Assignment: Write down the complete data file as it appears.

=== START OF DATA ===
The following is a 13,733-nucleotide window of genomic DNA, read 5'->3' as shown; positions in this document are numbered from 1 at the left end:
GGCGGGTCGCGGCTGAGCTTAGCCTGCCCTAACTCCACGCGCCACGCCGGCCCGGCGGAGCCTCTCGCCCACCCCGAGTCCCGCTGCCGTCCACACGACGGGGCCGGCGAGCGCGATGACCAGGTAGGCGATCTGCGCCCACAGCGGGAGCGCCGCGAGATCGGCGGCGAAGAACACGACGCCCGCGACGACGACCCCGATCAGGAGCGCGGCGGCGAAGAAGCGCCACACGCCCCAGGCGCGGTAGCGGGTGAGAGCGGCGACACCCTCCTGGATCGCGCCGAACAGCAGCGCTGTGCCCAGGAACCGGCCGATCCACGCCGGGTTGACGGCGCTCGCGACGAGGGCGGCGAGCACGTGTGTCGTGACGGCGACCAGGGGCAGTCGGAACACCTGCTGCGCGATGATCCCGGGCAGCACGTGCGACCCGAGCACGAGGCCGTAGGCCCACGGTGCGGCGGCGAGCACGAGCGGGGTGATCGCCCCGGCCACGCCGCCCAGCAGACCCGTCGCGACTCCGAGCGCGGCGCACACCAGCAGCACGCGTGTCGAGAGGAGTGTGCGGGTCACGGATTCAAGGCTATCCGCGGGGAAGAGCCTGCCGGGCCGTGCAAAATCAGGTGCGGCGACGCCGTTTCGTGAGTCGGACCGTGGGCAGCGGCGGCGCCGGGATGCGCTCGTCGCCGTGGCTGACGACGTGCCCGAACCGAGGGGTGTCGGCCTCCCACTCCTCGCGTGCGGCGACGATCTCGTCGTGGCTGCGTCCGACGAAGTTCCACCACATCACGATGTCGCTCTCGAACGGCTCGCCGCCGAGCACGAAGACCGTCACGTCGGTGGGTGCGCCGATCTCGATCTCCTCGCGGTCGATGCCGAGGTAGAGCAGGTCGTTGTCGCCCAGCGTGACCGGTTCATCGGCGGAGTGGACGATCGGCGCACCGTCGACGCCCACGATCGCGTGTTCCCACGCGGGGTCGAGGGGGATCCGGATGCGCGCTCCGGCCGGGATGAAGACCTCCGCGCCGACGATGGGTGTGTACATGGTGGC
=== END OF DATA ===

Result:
The following is a 13,733-nucleotide window of genomic DNA, read 5'->3' as shown; positions in this document are numbered from 1 at the left end:
GGCGGGTCGCGGCTGAGCTTAGCCTGCCCTAACTCCACGCGCCACGCCGGCCCGGCGGAGCCTCTCGCCCACCCCGAGTCCCGCTGCCGTCCACACGACGGGGCCGGCGAGCGCGATGACCAGGTAGGCGATCTGCGCCCACAGCGGGAGCGCCGCGAGATCGGCGGCGAAGAACACGACGCCCGCGACGACGACCCCGATCAGGAGCGCGGCGGCGAAGAAGCGCCACACGCCCCAGGCGCGGTAGCGGGTGAGAGCGGCGACACCCTCCTGGATCGCGCCGAACAGCAGCGCTGTGCCCAGGAACCGGCCGATCCACGCCGGGTTGACGGCGCTCGCGACGAGGGCGGCGAGCACGTGTGTCGTGACGGCGACCAGGGGCAGTCGGAACACCTGCTGCGCGATGATCCCGGGCAGCACGTGCGACCCGAGCACGAGGCCGTAGGCCCACGGTGCGGCGGCGAGCACGAGCGGGGTGATCGCCCCGGCCACGCCGCCCAGCAGACCCGTCGCGACTCCGAGCGCGGCGCACACCAGCAGCACGCGTGTCGAGAGGAGTGTGCGGGTCACGGATTCAAGGCTATCCGCGGGGAAGAGCCTGCCGGGCCGTGCAAAATCAGGTGCGGCGACGCCGTTTCGTGAGTCGGACCGTGGGCAGCGGCGGCGCCGGGATGCGCTCGTCGCCGTGGCTGACGACGTGCCCGAACCGAGGGGTGTCGGCCTCCCACTCCTCGCGTGCGGCGACGATCTCGTCGTGGCTGCGTCCGACGAAGTTCCACCACATCACGATGTCGCTCTCGAACGGCTCGCCGCCGAGCACGAAGACCGTCACGTCGGTGGGTGCGCCGATCTCGATCTCCTCGCGGTCGATGCCGAGGTAGAGCAGGTCGTTGTCGCCCAGCGTGACCGGTTCATCGGCGGAGTGGACGATCGGCGCACCGTCGACGCCCACGATCGCGTGTTCCCACGCGGGGTCGAGGGGGATCCGGATGCGCGCTCCGGCCGGGATGAAGACCTCCGCGCCGACGATGGGTGTGTACATGGTGGC